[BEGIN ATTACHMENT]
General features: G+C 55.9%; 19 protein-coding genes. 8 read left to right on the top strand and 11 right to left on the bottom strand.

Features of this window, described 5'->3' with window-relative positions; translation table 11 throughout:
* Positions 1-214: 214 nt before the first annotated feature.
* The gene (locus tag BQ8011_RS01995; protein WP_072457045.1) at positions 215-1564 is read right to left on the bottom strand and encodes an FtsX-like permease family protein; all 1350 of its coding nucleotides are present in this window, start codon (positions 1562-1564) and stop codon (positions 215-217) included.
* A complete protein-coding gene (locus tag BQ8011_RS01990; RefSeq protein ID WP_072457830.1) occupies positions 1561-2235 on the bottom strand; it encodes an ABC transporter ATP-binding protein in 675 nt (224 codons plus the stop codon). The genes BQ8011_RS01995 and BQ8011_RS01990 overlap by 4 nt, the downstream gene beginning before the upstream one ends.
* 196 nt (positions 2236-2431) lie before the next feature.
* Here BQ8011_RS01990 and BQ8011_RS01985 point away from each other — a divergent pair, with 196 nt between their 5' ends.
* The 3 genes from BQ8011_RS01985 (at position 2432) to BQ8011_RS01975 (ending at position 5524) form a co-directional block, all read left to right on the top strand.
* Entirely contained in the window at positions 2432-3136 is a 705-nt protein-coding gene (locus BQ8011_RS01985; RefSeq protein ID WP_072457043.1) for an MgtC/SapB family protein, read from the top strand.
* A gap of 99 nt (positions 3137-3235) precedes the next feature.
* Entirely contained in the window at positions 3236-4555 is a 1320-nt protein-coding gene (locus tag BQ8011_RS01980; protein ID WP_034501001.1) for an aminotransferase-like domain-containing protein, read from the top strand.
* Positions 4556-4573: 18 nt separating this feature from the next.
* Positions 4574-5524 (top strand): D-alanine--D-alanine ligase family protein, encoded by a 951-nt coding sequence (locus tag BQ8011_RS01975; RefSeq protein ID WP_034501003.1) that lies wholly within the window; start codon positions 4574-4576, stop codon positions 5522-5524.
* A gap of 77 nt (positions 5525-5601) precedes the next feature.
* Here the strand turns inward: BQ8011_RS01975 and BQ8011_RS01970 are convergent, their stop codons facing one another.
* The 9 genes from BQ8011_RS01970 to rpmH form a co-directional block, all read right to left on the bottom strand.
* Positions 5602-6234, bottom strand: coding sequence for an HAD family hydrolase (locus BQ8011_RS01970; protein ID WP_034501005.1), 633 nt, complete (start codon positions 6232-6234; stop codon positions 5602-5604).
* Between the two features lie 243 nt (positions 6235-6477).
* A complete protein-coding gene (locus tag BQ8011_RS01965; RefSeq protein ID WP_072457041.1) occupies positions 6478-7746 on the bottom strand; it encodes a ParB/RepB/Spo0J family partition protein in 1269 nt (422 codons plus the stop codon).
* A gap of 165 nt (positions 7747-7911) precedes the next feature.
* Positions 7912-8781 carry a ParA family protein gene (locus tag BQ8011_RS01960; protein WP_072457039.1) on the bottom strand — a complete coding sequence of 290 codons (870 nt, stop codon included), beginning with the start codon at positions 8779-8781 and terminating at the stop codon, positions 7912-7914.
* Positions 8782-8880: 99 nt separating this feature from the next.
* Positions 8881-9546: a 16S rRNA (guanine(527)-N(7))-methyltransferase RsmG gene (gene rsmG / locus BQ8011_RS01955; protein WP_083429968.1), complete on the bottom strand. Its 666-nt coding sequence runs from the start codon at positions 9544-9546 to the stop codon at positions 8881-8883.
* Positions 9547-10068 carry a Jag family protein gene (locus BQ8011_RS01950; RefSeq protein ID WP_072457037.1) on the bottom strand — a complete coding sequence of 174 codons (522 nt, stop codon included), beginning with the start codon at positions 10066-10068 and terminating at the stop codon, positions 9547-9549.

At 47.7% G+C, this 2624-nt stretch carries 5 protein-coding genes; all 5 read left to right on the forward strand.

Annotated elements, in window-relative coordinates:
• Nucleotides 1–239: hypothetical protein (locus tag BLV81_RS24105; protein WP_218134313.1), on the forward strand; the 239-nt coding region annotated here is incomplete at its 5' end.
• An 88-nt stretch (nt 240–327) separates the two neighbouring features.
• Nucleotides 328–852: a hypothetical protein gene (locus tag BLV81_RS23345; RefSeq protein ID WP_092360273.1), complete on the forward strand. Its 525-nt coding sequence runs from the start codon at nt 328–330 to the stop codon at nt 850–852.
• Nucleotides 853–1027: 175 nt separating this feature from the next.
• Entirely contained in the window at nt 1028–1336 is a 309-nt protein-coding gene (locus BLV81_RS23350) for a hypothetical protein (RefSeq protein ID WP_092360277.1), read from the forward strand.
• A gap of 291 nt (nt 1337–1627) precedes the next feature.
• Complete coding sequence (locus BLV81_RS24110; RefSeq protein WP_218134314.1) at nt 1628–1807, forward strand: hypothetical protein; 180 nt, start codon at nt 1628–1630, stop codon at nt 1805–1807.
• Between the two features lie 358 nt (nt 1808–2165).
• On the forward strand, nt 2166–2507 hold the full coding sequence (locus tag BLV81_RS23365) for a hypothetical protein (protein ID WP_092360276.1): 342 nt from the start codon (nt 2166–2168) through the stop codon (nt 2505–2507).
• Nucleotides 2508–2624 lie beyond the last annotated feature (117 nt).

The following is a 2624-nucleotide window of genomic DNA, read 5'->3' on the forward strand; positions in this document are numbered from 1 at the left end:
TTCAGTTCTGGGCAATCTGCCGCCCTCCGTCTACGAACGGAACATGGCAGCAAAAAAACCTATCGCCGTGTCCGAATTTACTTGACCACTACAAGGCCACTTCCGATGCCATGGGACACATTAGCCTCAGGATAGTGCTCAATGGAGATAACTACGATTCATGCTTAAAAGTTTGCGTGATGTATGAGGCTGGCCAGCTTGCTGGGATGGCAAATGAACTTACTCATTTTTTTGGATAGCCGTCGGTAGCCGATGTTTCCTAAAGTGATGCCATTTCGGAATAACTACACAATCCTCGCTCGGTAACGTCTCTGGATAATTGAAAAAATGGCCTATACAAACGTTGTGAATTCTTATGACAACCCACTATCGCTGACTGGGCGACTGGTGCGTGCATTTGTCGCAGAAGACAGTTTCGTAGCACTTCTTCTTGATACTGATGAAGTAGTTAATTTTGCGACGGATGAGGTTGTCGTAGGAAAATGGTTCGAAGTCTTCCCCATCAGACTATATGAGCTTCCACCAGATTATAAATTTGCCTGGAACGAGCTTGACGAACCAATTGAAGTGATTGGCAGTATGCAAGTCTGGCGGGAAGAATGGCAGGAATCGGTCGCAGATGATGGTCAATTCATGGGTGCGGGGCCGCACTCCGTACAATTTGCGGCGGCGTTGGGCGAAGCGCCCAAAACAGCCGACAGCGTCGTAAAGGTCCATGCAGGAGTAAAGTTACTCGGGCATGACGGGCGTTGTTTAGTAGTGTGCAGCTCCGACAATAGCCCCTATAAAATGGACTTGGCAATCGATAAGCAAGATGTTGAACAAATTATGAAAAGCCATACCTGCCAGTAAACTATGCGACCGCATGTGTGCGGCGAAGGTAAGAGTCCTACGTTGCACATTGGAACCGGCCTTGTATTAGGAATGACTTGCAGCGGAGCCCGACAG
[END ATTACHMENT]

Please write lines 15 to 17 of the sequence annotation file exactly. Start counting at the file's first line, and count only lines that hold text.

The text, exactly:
* Here the strand turns inward: BQ8011_RS01975 and BQ8011_RS01970 are convergent, their stop codons facing one another.
* The 9 genes from BQ8011_RS01970 to rpmH form a co-directional block, all read right to left on the bottom strand.
* Positions 5602-6234, bottom strand: coding sequence for an HAD family hydrolase (locus BQ8011_RS01970; protein ID WP_034501005.1), 633 nt, complete (start codon positions 6232-6234; stop codon positions 5602-5604).